2. ^ Orrico et al, 2004, passim
  3. ^ a b c Voss, 1988, p. 455
  4. ^ Voss, 1988, p. 458
  5. ^ Weksler, 2006, p. 25
  6. ^ Weksler, 2006, p. 79
  7. ^ Voss, 1988, p. 281
  8. ^ Tate, 1951, p. 226
  9. ^ Tate, 1951, p. 227; Voss, 1988, p. 455
  10. ^ Kerbis Peterhans and Patterson, 1995, p. 342; Voss, 1988, p. 455
  11. ^ Braun and Díaz, 1999, p. 4
  12. ^ Voss and Jansa, 2009, p. 86
  13. ^ Yensen and Tarifa, 2003, p. 3
  14. ^ Harding and Smith, 2009, p. 633
  15. ^ Perrin, 2008, pp. 565, 810
  16. ^ Madar, 2007, p. 195
  17. ^ Fish p. 318
  18. ^ Cooper and Thewissen, 2009

Literature citedEdit

  • Braun, J.K. and Díaz, M.M. 1999. Key to the native mammals of Catamarca Province, Argentina. Occasional papers of the Oklahoma Museum of Natural History 4:1–16.
  • Cooper, L.N., and J.G.M. Thewissen. 2009 The role of FGF-8 in the origin of interdigital webbing in cetaceans. Presentation, Society of Integrative and Comparative Biology, Boston, Massachusetts.
  • Fish, Frank E. Biomechanical Perspective on the Origin of Cetacean Flukes. J. G. M. Thewissen, ed. The emergence of whales: evolutionary patterns in the origin of Cetacea. Springer, 1998. ISBN 9780306458538. 303-24.
  • Harding, Larisa E.; Smith, Felisa A. (2009). "Mustela or Vison? Evidence for the taxonomic status of the American mink and a distinct biogeographic radiation of American weasels". Molecular Phylogenetics and Evolution. 52 (3): 632–42. doi:10.1016/j.ympev.2009.05.036. PMID 19501660.
  • Kerbis Peterhans, J.C.; Patterson, B.D. (1995). "The Ethiopian water mouse Nilopegamys Osgood, with comments on the evolution of semi-aquatic adaptations in African Muridae". Zoological Journal of the Linnean Society. 113 (3): 329–349. doi:10.1111/j.1096-3642.1995.tb00937.x.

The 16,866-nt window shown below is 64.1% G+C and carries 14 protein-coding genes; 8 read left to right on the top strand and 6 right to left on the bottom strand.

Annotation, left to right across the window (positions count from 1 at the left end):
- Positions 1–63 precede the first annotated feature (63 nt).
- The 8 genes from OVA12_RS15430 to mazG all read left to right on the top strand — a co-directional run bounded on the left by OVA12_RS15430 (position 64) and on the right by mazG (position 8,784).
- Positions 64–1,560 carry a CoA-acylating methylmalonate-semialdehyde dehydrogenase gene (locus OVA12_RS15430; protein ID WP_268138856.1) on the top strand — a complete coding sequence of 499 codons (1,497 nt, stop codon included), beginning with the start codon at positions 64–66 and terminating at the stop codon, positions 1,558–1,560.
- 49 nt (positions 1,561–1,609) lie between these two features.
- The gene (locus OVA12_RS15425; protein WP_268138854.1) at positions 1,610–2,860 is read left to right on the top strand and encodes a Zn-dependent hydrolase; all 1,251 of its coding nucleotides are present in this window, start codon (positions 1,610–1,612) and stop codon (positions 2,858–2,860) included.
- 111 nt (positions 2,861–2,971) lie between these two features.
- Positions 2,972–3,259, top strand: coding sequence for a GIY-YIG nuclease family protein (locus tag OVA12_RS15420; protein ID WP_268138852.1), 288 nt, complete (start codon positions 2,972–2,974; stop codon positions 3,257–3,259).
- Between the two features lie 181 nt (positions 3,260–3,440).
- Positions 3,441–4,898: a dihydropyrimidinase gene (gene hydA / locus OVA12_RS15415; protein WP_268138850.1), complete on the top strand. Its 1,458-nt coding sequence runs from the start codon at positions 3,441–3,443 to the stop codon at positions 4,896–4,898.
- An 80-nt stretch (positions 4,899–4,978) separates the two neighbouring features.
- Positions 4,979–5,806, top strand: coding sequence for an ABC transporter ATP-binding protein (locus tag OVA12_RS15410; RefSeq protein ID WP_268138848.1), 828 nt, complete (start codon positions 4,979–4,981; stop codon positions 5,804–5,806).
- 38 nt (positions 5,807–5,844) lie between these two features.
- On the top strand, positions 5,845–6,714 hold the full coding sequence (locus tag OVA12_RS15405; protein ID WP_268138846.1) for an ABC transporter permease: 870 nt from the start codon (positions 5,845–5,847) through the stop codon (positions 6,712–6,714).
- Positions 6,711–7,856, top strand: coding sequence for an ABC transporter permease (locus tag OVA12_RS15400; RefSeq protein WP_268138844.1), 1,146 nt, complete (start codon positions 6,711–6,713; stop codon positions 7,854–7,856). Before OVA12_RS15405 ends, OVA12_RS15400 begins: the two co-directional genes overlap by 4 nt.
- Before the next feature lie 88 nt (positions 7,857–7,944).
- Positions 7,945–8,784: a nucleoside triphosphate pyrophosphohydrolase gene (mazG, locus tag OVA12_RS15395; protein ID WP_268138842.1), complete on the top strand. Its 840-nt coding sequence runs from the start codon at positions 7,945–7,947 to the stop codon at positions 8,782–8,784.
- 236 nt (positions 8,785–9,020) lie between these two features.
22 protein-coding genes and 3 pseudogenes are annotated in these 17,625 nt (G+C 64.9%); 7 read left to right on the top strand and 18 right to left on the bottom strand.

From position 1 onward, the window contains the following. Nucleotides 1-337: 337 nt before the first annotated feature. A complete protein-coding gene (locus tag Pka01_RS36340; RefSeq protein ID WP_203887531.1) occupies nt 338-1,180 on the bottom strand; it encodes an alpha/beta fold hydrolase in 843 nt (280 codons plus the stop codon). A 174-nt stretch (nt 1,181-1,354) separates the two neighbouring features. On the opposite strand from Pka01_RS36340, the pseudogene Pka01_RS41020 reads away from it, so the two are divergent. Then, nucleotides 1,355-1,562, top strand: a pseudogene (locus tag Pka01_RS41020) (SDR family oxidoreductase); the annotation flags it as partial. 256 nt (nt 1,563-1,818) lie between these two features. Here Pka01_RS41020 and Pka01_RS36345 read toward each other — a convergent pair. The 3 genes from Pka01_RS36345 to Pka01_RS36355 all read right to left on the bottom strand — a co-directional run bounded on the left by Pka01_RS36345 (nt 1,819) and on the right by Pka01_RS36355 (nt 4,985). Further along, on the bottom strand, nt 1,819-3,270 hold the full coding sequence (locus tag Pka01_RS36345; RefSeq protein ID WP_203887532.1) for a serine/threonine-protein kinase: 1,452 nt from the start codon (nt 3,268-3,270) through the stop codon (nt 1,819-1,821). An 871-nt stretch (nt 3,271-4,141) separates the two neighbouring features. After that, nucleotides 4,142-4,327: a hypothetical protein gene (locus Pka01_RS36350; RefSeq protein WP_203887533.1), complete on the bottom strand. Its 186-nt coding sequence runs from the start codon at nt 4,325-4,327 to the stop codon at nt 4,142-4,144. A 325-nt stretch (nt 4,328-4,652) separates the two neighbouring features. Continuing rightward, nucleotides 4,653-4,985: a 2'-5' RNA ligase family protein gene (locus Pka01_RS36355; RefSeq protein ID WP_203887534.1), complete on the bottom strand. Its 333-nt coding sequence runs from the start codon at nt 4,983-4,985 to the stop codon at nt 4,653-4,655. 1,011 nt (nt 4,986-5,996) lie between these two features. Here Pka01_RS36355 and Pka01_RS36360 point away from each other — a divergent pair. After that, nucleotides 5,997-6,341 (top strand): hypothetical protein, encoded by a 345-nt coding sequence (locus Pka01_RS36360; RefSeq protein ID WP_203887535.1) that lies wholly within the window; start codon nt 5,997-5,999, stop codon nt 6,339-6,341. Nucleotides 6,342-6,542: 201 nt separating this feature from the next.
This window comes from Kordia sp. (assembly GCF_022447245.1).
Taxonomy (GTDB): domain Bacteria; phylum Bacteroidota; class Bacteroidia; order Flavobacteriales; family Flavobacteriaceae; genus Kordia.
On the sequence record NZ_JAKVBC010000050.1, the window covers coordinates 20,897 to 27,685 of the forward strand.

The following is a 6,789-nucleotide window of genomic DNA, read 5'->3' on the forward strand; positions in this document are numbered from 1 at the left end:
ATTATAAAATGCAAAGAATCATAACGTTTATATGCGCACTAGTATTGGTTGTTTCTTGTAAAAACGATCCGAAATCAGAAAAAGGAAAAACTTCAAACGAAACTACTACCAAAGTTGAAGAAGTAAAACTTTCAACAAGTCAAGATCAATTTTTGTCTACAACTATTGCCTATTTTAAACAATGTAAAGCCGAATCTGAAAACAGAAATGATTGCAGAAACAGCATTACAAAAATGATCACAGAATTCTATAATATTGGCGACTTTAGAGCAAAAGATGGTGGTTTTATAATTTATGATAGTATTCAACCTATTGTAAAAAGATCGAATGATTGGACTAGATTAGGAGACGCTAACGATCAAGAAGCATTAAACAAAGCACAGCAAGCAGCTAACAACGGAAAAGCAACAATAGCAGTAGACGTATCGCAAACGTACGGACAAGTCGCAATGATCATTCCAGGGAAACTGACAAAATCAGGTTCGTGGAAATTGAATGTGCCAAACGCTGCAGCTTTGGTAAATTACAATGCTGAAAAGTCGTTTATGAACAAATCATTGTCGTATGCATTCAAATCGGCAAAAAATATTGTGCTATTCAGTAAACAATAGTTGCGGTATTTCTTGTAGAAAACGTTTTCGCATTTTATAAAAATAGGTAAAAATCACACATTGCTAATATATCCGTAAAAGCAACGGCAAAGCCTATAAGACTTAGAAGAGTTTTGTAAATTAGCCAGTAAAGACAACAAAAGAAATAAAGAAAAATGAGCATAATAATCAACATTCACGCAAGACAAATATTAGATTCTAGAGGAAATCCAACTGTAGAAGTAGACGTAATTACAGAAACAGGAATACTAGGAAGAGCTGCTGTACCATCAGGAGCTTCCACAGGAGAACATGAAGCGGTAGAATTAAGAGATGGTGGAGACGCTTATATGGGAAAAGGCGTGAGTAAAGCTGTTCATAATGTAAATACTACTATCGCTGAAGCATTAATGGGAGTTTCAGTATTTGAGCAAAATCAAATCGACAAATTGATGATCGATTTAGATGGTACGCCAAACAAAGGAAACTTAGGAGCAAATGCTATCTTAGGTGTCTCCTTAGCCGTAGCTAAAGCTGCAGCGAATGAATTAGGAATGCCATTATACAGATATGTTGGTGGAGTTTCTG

• Madar, S.I. (2007). "The postcranial skeleton of early Eocene pakicetid cetaceans". Journal of Paleontology. 81 (1): 176–200. doi:10.1666/0022-3360(2007)81[176:TPSOEE]2.0.CO;2.
  • Orrico, Alfredo; Galli, Lucia; Cavaliere, Maria Luigia; Garavelli, Livia; Fryns, Jean-Pierre; Crushell, Ellen; Rinaldi, Maria Michela; Medeira, Ana; Sorrentino, Vincenzo (2003). "Phenotypic and molecular characterisation of the Aarskog–Scott syndrome: a survey of the clinical variability in light of FGD1 mutation analysis in 46 patients". European Journal of Human Genetics. 12 (1): 16–23. doi:10.1038/sj.ejhg.5201081. PMID 14560308.
  • Perrin, William F.; Würsig, Bernd; Thewissen, J. G. M. (2008). Encyclopedia of Marine Mammals. Academic Press. ISBN 0-12-373553-X.
  • Rumbaugh, D.M. and Chiarelli, A.B. 1972. Evolution, ecology, behavior, and captive maintenance. S. Karger, 263 pp. ISBN 978-3-8055-1362-3
  • Tate, G.H.H. 1951. The rodents of Australia and New Guinea. Bulletin of the American Museum of Natural History 97:187–430.
  • Voss, R.S. 1988. Systematics and ecology of ichthyomyine rodents (Muroidea) : patterns of morphological evolution in a small adaptive radiation. Bulletin of the American Museum of Natural History 188:260–493.
  • Voss, R.S. and Jansa, S.A. 2009. Phylogenetic relationships and classification of didelphid marsupials, an extant radiation of New World metatherian mammals. Bulletin of the American Museum of Natural History 322:1–177.
  • Weksler, M. 2006. Phylogenetic relationships of oryzomyine rodents (Muroidea: Sigmodontinae): separate and combined analyses of morphological and molecular data. Bulletin of the American Museum of Natural History 296:1–149.
  • Yensen, E.; Tarifa, T. (2003). "Galictis vittata" (PDF). Mammalian Species. 727: 1–8. doi:10.1644/727.